[MUD-Dev] Re: Random Resets

John Robert Arras johna at wam.umd.edu
Sat May 4 09:57:27 New Zealand Standard Time 2002

On Fri, 3 May 2002, "Kwon Ekstrom" <justice at softhome.net> wrote:
>> From: "John Robert Arras" <johna at wam.umd.edu>

> You can do this by specifying, I want x amount of y npc to be
> loaded from vnum a to vnum b with z templates.  It'll then apply
> your templates to the NPC's as it loads them into the game.  You
> can either make new templates in your area, or call templates from
> another zone.  I have an area which stores alot of generic often
> used objects and has alot of basic "atmosphere" templates.  Guards
> have this set of eq type deal.

This is exactly how I use this code. Have lots of generic equipment
and lots of generic creatures, and just use them to fill in the
background.  I also intend to use this as anti-camping code by
making N super-powerful mobs, each of which can load one of M
powerful items at a small percent, and have only a few of the mobs
in the world at a time. :)

I may have to extend this to let resets occur in a block of rooms,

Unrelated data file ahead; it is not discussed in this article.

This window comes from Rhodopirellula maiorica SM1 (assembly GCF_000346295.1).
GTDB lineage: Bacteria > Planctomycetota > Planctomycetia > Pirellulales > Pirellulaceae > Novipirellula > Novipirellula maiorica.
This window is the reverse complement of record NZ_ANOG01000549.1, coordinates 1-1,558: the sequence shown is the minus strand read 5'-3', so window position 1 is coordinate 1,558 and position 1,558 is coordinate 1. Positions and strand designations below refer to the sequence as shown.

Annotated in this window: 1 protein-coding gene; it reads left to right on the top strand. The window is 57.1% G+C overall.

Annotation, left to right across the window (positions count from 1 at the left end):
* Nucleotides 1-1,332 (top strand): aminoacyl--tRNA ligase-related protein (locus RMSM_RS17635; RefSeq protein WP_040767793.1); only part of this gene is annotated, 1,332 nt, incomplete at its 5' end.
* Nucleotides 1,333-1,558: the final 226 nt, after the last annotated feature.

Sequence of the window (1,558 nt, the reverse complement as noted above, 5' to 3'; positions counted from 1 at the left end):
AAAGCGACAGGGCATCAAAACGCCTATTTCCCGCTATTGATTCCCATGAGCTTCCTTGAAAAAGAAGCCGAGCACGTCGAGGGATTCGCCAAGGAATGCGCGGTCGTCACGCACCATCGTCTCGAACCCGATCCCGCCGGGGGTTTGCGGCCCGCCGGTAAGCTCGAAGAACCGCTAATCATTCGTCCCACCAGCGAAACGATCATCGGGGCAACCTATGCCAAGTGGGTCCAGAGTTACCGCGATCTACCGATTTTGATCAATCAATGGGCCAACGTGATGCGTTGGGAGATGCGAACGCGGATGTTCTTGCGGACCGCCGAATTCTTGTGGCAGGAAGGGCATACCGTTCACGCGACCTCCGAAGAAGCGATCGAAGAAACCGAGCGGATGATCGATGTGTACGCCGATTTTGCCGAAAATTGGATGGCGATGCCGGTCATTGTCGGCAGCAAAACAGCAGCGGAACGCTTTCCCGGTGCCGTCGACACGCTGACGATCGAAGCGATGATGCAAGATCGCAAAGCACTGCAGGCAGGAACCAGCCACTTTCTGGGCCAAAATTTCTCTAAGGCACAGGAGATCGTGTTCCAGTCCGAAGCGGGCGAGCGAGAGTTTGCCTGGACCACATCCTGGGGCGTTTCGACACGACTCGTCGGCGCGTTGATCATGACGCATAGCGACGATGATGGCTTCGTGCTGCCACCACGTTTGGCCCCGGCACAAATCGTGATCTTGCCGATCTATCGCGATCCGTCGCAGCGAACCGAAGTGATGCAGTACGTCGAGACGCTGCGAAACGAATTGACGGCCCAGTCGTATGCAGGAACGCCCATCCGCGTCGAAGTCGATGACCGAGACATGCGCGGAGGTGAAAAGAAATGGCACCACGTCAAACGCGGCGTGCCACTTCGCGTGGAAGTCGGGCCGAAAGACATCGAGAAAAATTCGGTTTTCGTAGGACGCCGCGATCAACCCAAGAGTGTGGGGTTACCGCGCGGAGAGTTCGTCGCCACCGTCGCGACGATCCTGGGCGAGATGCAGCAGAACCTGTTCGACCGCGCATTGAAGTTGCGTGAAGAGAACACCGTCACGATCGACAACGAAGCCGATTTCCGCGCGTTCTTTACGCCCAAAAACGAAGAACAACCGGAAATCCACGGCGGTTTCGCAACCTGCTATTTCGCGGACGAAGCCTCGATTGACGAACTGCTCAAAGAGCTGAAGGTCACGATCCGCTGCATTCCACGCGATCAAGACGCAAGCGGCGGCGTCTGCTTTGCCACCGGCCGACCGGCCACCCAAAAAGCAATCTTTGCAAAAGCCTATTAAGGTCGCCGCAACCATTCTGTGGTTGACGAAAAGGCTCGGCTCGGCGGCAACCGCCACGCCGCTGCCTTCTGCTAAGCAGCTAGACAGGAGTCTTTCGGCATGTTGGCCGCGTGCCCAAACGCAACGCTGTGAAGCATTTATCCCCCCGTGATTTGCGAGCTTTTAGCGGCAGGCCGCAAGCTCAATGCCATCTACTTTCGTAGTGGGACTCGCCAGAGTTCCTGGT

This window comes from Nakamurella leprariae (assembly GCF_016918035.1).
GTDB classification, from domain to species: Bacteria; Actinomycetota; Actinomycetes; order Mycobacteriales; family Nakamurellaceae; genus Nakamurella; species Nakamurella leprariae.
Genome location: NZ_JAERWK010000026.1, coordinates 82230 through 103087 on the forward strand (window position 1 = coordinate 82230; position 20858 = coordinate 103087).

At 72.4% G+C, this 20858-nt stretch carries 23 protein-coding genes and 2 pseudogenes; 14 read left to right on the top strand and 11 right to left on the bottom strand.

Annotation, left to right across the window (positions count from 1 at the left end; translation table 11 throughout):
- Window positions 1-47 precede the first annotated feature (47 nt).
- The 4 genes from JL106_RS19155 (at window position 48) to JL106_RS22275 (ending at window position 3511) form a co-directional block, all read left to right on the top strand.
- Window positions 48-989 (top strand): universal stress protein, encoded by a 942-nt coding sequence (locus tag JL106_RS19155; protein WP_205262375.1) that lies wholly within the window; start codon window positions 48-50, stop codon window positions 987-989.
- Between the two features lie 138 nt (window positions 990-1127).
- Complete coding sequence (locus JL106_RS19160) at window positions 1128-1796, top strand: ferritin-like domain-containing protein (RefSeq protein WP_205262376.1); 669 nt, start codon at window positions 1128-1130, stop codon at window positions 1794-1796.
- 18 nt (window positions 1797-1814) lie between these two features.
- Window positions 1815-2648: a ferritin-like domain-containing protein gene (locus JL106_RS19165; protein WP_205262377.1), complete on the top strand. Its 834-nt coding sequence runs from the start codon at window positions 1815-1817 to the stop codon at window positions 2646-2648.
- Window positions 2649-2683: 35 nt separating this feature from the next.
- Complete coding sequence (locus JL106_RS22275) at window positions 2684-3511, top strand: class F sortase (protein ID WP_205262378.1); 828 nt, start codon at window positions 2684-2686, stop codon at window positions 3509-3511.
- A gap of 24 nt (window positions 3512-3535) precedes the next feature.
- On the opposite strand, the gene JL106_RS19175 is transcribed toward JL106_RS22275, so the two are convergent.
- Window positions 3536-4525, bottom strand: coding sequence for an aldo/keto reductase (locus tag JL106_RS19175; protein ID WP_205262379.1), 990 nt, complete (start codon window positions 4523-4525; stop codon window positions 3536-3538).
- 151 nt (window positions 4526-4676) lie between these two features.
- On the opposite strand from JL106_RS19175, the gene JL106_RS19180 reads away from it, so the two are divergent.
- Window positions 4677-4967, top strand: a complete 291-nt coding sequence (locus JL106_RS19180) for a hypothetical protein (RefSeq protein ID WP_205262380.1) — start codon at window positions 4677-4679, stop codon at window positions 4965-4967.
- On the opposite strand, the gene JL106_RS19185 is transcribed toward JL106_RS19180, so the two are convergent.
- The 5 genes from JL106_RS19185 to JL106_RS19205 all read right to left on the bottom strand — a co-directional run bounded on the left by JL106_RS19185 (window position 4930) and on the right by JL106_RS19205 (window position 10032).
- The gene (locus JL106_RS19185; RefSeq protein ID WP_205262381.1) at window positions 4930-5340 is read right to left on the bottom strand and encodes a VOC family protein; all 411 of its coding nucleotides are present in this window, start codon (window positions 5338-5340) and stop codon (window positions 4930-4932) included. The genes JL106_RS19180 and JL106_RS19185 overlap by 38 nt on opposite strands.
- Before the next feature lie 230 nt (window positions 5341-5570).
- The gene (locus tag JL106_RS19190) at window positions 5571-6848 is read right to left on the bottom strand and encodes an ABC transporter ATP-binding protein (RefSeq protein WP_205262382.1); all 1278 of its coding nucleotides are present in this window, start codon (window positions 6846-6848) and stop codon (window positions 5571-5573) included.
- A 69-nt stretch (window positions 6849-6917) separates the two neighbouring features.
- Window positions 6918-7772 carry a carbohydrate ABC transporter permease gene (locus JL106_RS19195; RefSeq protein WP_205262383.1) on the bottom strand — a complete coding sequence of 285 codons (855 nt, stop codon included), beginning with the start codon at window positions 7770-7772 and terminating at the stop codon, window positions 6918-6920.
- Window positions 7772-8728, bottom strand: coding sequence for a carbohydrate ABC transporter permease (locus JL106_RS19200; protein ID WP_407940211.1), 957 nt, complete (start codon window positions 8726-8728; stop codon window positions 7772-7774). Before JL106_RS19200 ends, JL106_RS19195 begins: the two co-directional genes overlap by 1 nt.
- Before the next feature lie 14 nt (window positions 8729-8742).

or within K rooms of a central room specified in the reset.

>> Let's pretend that I'm really lazy and that I hate building. I
>> want to make lots of forests on my MUD and I don't want them to
>> be barren, but I also don't want to have to make 100 kinds of
>> squirrels and wolves for each area and then reset them to
>> specific locations.

> My template system was designed to be like that, but it takes a
> little more work.  You just apply templates to the area thru the
> use of the provided editors (I'm currently working on a GUI
> builder interface that communicates with the server via XML)

It's designed to be simple and easy to use, and it's just to take
care of the background that's expected, but boring to make. I still
make "real" encounters in areas, but even randomizing those can be
nice. The more complex situations are created using societies which
I've written about here a little. They still need a lot of work, but
I am making slow progress on those, too.


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